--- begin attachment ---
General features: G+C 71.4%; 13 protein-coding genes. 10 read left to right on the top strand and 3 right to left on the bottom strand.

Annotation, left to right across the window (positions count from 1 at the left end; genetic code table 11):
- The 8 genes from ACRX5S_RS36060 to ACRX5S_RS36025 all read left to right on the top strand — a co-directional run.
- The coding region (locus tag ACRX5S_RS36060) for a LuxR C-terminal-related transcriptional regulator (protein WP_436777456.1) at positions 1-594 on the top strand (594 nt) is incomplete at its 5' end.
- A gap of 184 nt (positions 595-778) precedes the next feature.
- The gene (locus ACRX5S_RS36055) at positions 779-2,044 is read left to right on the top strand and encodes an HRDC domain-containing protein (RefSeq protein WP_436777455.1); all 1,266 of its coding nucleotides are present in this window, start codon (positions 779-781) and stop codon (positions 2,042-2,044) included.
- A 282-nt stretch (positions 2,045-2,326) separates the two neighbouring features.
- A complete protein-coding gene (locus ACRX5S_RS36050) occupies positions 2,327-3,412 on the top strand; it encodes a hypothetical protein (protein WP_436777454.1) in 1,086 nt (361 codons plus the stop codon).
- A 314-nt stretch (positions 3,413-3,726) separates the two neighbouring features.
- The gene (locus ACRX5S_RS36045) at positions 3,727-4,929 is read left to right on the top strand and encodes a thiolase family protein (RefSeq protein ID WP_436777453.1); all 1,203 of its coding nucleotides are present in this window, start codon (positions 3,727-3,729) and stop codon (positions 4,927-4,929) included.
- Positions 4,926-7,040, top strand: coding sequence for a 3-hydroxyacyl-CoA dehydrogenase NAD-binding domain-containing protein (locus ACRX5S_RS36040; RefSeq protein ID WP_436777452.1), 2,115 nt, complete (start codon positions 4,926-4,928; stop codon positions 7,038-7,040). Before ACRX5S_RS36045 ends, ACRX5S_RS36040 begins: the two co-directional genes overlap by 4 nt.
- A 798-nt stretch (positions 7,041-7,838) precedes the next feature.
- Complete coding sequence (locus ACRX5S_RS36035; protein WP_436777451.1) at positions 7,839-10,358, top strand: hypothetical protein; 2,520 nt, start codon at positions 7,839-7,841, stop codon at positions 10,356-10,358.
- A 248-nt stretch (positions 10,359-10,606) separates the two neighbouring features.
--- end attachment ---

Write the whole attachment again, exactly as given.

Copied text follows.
General features: G+C 71.4%; 13 protein-coding genes. 10 read left to right on the top strand and 3 right to left on the bottom strand.

Annotation, left to right across the window (positions count from 1 at the left end; genetic code table 11):
- The 8 genes from ACRX5S_RS36060 to ACRX5S_RS36025 all read left to right on the top strand — a co-directional run.
- The coding region (locus tag ACRX5S_RS36060) for a LuxR C-terminal-related transcriptional regulator (protein WP_436777456.1) at positions 1-594 on the top strand (594 nt) is incomplete at its 5' end.
- A gap of 184 nt (positions 595-778) precedes the next feature.
- The gene (locus ACRX5S_RS36055) at positions 779-2,044 is read left to right on the top strand and encodes an HRDC domain-containing protein (RefSeq protein WP_436777455.1); all 1,266 of its coding nucleotides are present in this window, start codon (positions 779-781) and stop codon (positions 2,042-2,044) included.
- A 282-nt stretch (positions 2,045-2,326) separates the two neighbouring features.
- A complete protein-coding gene (locus ACRX5S_RS36050) occupies positions 2,327-3,412 on the top strand; it encodes a hypothetical protein (protein WP_436777454.1) in 1,086 nt (361 codons plus the stop codon).
- A 314-nt stretch (positions 3,413-3,726) separates the two neighbouring features.
- The gene (locus ACRX5S_RS36045) at positions 3,727-4,929 is read left to right on the top strand and encodes a thiolase family protein (RefSeq protein ID WP_436777453.1); all 1,203 of its coding nucleotides are present in this window, start codon (positions 3,727-3,729) and stop codon (positions 4,927-4,929) included.
- Positions 4,926-7,040, top strand: coding sequence for a 3-hydroxyacyl-CoA dehydrogenase NAD-binding domain-containing protein (locus ACRX5S_RS36040; RefSeq protein ID WP_436777452.1), 2,115 nt, complete (start codon positions 4,926-4,928; stop codon positions 7,038-7,040). Before ACRX5S_RS36045 ends, ACRX5S_RS36040 begins: the two co-directional genes overlap by 4 nt.
- A 798-nt stretch (positions 7,041-7,838) precedes the next feature.
- Complete coding sequence (locus ACRX5S_RS36035; protein WP_436777451.1) at positions 7,839-10,358, top strand: hypothetical protein; 2,520 nt, start codon at positions 7,839-7,841, stop codon at positions 10,356-10,358.
- A 248-nt stretch (positions 10,359-10,606) separates the two neighbouring features.